The Panel Report lays great emphasis on the absolute right of the Member Countries to initiate WTO dispute proceedings, if benefits being accrued to them are impaired by the measures adopted by a Member Country, under Article 3.3 of the DSU. The Panel relied on the Appellate Body Report in the dispute of EC-Bananas III, which held that while Article 3.7 places an obligation on the Member Countries to self-regulate and only initiate proceedings when a mutually agreed solution cannot be reached at, nothing in the language of the DSU bars a Member Country from initiating proceedings if aggrieved. Para 135 of the Appellate Body Report states as follows:
“Accordingly, we believe that a Member has broad discretion in deciding whether to bring a case against another Member under the DSU. The language of Article XXIII:1 of the GATT 1994 and of Article 3.7 of the DSU suggests, furthermore, that a Member is expected to be largely self-regulating in deciding whether any such action would be "fruitful"”
The Panel noted that bilateral negotiations are not a substitute for an ongoing dispute. They are an ‘additional path towards solving the parties’ disagreement.’ If a solution has not been reached at, which is mutually agreeable to both parties, a Member Country should not be barred from initiating proceedings.
The approach adopted by the Panel in this dispute is consistent with existing WTO jurisprudence and rightly spells out the intention of the DSU. It has clarified that for a solution to be accepted as a mutually agreed solution within the meaning of Article 12.7 the solution must be acceptable to both parties, i.e. should be mutual, and must resolve the issue at hand. While shying away from commenting on the consequences of a solution which is not notified under Article 3.6, the Panel has emphasized on the importance of a written document which may serve as evidence of the existence of a mutually agreed solution.
Therefore, the Panel rejected the contentions raised by the United States under Article 12.7 of the DSU and issued a detailed Panel Report on the tariffs imposed by the United States under Section 301 of the Trade Act of 1974 (‘Section 301’). The Panel held that the Section 301 tariffs imposed by the United States against Chinese imports were:
- Violative of Article I:1, Article II:1(a), and Article II:1(b) of the GATT; and
- Not justifiable as being in the interest of public morals under Article XX(a) of the GATT.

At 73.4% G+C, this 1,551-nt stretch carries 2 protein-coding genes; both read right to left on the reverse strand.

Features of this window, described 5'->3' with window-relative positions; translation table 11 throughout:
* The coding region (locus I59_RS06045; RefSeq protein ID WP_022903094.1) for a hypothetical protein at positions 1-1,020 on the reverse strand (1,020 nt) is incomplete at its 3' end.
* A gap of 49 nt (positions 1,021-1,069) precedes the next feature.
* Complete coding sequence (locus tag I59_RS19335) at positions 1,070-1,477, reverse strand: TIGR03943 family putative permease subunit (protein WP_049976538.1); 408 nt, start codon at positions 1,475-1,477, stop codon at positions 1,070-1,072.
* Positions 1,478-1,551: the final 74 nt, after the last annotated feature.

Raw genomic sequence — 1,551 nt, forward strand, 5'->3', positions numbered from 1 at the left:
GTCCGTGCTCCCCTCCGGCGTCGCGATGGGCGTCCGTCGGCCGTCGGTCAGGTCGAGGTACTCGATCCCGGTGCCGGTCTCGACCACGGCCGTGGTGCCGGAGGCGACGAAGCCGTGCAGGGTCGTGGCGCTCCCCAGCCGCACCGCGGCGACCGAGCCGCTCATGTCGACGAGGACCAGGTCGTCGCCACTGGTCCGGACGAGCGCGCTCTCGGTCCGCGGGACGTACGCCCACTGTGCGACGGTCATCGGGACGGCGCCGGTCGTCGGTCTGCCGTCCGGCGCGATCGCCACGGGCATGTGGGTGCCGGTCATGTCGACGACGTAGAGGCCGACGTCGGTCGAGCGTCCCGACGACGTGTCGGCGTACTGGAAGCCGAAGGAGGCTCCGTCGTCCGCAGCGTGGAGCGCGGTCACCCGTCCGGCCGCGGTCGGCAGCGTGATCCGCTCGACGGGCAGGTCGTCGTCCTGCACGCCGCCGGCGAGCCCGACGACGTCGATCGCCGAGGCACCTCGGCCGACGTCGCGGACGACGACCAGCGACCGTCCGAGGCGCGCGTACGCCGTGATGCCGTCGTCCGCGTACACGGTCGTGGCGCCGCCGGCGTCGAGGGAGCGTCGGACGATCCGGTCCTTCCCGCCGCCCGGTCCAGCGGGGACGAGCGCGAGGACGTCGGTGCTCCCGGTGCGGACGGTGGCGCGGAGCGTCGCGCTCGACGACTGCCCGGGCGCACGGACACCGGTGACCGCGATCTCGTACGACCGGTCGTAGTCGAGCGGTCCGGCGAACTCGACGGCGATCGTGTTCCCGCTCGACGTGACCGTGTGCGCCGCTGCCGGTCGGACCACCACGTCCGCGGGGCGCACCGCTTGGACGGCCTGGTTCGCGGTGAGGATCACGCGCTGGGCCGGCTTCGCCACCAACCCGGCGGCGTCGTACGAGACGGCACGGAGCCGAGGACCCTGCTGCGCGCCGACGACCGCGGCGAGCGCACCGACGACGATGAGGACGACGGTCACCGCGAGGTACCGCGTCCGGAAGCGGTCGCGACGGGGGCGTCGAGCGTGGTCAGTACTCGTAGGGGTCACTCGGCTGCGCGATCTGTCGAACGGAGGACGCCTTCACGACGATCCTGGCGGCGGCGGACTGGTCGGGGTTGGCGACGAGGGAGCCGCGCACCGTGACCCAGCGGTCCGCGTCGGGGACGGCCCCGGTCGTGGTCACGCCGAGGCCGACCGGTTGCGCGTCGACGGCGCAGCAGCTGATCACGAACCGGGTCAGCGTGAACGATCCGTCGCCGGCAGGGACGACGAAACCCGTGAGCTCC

The effect of the findings of the Panel Report, if adopted, is that the United States would be bound by the Panel Report and would have to withdraw the Section 301 tariffs against Chinese imports. However, the United States may prefer an appeal, which will prevent the Panel Report from being adopted. Given that the Appellate Body of the WTO has been dysfunctional since 11-12-2019, the appeal may remain in a limbo.
[The author is an Associate in International Trade Practice, Lakshmikumaran & Sridharan Attorneys, New Delhi]
 Article 3.7, Understanding on Rules and Procedures Governing the Settlement of Disputes, Annex 2 of the WTO Agreement
 The United States of America levied additional duties on Chinese imports in July and September 2018. This was in pursuance of a Section 301 investigation, in which it was determined that the Intellectual Property policies adopted by China were detrimental to US interests. In response to the said duties, China requested for the composition of a WTO Panel in December 2018, and also imposed retaliatory tariffs.
 Para 7.4, Panel Report in United States- Tariff Measures on Certain Goods from China (DS543), 15th September 2020
 Article 12.7, Understanding on Rules and Procedures Governing the Settlement of Disputes, Annex 2 of the WTO Agreement
 Paras 7.4 and 7.5, Panel Report in United States- Tariff Measures on Certain Goods from China (DS543), 15th September 2020
 Paras 7.6, Panel Report in United States- Tariff Measures on Certain Goods from China (DS543), 15th September 2020
 Paras 7.12, Panel Report in United States- Tariff Measures on Certain Goods from China (DS543), 15th September 2020
 Para 135, Appellate Body Report in European Communities- Regime for the Importation, Sale and Distribution of Bananas (DS27), 9th September 2007
 Paras 7.7, Panel Report in United States- Tariff Measures on Certain Goods from China (DS543), 15th September 2020
 Paras 8.1, Panel Report in United States- Tariff Measures on Certain Goods from China (DS543), 15th September 2020